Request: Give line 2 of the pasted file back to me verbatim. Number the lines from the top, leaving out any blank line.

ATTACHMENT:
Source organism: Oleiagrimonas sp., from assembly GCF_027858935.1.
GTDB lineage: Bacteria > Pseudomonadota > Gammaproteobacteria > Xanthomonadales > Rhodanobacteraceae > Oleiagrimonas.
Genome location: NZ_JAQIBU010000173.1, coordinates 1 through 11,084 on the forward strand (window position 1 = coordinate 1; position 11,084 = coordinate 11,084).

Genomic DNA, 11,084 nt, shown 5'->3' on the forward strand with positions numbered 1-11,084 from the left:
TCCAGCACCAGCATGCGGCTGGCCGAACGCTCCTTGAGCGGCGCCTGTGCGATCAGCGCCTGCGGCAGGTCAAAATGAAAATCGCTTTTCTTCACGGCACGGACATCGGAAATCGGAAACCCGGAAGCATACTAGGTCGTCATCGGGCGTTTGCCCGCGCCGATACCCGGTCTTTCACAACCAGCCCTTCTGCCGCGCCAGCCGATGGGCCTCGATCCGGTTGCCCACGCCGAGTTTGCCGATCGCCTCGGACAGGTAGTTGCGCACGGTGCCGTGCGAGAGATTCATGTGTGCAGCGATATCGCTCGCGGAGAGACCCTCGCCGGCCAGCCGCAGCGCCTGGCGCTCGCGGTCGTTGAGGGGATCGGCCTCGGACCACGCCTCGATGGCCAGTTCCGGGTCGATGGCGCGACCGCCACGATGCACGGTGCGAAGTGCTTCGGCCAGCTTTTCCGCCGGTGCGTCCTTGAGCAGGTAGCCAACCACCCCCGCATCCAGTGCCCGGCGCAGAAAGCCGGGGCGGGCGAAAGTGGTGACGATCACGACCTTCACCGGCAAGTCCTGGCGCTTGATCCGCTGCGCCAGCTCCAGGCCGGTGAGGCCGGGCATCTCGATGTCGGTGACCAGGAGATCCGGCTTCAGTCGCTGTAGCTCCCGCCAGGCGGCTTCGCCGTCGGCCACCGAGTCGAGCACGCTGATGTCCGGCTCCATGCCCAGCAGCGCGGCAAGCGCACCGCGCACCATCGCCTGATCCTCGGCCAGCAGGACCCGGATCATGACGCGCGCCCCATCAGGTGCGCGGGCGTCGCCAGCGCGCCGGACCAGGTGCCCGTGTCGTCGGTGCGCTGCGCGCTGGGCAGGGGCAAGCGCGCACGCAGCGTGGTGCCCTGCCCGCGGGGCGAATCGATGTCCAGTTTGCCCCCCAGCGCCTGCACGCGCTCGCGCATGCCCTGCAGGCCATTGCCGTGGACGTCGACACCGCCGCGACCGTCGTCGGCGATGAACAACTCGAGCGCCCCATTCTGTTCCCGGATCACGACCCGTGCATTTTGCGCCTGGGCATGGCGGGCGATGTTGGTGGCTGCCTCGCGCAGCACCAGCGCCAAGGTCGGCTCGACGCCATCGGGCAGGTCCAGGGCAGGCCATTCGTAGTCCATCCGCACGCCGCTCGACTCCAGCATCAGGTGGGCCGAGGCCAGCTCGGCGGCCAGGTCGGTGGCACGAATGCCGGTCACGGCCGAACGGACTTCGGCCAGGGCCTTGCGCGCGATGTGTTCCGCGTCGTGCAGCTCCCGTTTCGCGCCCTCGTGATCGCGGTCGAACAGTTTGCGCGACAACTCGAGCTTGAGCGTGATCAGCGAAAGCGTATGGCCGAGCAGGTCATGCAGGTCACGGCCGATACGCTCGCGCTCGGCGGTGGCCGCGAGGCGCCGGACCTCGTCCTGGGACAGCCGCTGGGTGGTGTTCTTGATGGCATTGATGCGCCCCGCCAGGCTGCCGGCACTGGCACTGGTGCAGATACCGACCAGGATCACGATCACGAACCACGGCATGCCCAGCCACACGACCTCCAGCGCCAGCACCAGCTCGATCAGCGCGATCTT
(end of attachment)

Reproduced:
GTDB lineage: Bacteria > Pseudomonadota > Gammaproteobacteria > Xanthomonadales > Rhodanobacteraceae > Oleiagrimonas.